Think Tank Unveils Benchmarks to Cut Poverty in Half in Ten Years

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(APN) ATLANTA — A progressive think tank, The Center for American Progress (CAP), released a report on April 25, 2007, outlining a strategy to cut poverty in half in the United States in 10 years, Atlanta Progressive News has learned.

The Task Force on Poverty (TFP), a project of CAP, composed “From Poverty to Prosperity,” a report detailing 12 key steps the United States should take in order to reduce poverty by half in 10 years.

“The Task Force is a mix of representatives from several groups,” Mark Greenberg, Executive Director of the TFP, told Atlanta Progressive News.

TFP is comprised of people “who are involved with progressive policy and poverty issues,” he added. It was formed with 2006 with a goal of devising strategies for reducing poverty.

“It’s in the best economic interest of the country,” Peter Edelman, a Task Force Co-Chair and Law Professor at Georgetown University, said of the recommendations. “A country that is wealthy as this is not living up to its values if it lets this many people remain poor.”

One in eight Americans now live in poverty and one-third of all Americans will experience some form of poverty in a 13-year period, the report notes.

“One of the things that gives me hope is we’ve learned so much,” Angela Glover Blackwell, a Task Force Co-Chair and Founder of PolicyLink, said of methods for reducing poverty.

THE PLAN

The Task Force report says the United States should set a national goal of reducing poverty by half in the next 10 years. The four guiding principles should be: promoting decent work, providing opportunities for all, ensuring economic security, and helping people build wealth.

“We’re trying to be practical,” Edelman said. “Everything we talk about is practical if we’re willing to make the investment.”

Four of the 12 key steps alone could bring the United States halfway to the goal, based on models created by The Urban Institute.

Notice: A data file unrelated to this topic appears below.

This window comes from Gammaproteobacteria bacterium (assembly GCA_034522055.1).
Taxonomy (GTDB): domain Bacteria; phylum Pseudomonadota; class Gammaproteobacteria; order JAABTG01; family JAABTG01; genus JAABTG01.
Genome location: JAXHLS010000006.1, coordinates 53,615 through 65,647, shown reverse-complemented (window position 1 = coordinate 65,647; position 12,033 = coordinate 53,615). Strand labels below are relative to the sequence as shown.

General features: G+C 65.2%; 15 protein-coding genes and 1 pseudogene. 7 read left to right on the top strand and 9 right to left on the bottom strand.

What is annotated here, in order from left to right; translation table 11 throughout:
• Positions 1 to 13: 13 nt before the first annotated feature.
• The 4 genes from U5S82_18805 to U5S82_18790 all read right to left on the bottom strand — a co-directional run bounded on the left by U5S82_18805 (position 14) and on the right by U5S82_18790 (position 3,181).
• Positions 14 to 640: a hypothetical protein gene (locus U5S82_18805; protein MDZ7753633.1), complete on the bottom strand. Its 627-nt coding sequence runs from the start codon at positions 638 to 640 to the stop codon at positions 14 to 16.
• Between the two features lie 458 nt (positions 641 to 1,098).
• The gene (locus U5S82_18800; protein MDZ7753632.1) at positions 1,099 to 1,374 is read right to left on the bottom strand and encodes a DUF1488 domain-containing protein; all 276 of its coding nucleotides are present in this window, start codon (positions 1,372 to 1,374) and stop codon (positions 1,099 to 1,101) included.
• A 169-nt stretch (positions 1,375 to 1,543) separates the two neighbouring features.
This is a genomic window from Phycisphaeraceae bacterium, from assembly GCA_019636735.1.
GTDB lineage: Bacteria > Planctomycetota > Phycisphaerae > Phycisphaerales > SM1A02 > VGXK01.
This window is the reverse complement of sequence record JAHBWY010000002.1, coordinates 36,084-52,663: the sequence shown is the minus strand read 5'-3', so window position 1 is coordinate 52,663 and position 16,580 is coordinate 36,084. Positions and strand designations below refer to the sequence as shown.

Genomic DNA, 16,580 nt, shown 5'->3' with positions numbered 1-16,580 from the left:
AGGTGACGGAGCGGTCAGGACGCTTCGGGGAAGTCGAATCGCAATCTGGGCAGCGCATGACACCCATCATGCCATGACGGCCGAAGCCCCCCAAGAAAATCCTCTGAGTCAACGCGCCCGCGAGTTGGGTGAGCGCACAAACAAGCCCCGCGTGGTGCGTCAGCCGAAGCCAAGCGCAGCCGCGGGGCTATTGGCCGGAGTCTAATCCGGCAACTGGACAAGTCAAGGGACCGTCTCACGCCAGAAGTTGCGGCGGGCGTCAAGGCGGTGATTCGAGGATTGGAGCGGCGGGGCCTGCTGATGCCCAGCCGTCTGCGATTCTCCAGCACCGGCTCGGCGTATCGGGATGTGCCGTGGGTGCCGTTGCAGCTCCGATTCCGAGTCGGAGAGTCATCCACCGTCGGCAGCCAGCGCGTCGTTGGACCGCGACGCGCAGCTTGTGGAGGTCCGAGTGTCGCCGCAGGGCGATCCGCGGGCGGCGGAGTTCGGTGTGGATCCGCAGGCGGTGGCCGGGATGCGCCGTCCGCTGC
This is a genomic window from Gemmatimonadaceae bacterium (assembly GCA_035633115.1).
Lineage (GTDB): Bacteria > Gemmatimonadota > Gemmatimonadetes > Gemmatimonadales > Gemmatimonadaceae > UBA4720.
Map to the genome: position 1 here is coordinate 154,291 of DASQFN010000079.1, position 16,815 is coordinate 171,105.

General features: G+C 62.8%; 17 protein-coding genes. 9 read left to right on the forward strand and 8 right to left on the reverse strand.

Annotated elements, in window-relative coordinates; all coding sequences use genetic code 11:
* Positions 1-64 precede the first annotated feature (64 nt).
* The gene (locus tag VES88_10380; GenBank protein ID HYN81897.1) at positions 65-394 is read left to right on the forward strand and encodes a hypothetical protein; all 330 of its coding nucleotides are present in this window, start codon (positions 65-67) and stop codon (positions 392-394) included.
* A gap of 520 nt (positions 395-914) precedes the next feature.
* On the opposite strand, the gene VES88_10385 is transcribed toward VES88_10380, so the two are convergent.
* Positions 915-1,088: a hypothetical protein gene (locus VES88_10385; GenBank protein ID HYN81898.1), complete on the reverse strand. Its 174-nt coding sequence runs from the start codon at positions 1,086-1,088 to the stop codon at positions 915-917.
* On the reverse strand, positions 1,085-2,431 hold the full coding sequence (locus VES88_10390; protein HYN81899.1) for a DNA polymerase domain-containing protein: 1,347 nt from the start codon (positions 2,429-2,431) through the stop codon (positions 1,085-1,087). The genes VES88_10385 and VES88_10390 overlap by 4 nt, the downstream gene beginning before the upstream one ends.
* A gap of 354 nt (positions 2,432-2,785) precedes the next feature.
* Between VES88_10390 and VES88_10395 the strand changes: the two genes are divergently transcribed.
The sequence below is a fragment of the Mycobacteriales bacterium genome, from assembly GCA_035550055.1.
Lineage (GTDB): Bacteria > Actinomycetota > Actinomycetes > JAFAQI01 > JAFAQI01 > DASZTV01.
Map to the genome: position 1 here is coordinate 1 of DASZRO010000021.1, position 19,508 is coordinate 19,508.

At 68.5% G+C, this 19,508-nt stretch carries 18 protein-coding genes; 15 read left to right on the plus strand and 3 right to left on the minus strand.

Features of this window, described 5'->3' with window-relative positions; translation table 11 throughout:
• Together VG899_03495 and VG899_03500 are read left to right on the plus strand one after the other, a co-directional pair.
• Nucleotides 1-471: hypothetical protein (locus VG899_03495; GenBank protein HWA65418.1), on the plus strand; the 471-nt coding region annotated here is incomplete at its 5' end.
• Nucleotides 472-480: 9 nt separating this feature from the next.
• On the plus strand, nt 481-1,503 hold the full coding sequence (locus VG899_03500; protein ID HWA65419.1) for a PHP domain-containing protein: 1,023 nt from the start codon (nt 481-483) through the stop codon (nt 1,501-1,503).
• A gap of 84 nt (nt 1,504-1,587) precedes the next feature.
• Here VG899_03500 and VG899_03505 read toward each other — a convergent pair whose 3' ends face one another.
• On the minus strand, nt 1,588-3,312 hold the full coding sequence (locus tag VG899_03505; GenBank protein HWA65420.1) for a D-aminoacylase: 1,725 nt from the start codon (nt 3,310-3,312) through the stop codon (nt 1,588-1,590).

Expanding the Earned Income Tax Credit and Child Tax Credit, raising and indexing the minimum wage to half the hourly wage, guaranteeing child care assistance to low-income families, and promoting early education for all could reduce poverty by 26 percent.

“The biggest single thing is if people have more income, then the quality of their life is going to improve and there’s a whole lot of things that’s going to come from that,” Edelman said.

“If we want parents out there getting a paycheck, the kids have to be taken care of in a safe place and they need a good school,” he added.

The report estimates the total cost in federal dollars would be $90 billion. It notes the 2001 and 2003 Bush tax cuts are in the range of $400 billion a year, suggesting one way to pay for the $90 billion is to roll back some of the Bush tax cuts.

Other steps speak to making it easier for everyone to achieve secondary educations by expanding Pell Grants and supporting organizing workers into unions.

Perhaps the most important step as it relates to the crisis in affordable and public housing in Atlanta is step number five: creating two million new vouchers and promoting equitable development in and around central cities.

HOUSING PROBLEMS AND SOLUTIONS

In 2005, 17 million households spent over 30 percent of their income on rent–and thus had housing cost burden–while another 8 million spent over half their income on rent. Both figures exceed the federal definition of “affordable.”

“The affordable housing crisis is becoming a national crisis,” Blackwell said.

The report recommends creating communities “rich with opportunity, offering their residents access to good paying jobs, proximity to public transit, good schools, diverse housing choices, and important services and amenities such as supermarkets, cultural centers, and parks.”

“The question becomes: what’s the best way to make sure no one is thrown away?” Edelman said.

Edelman is big on the idea of including residents in making improvements to their public housing communities. “You’re getting work done and getting people involved [so that] they have pride in themselves.”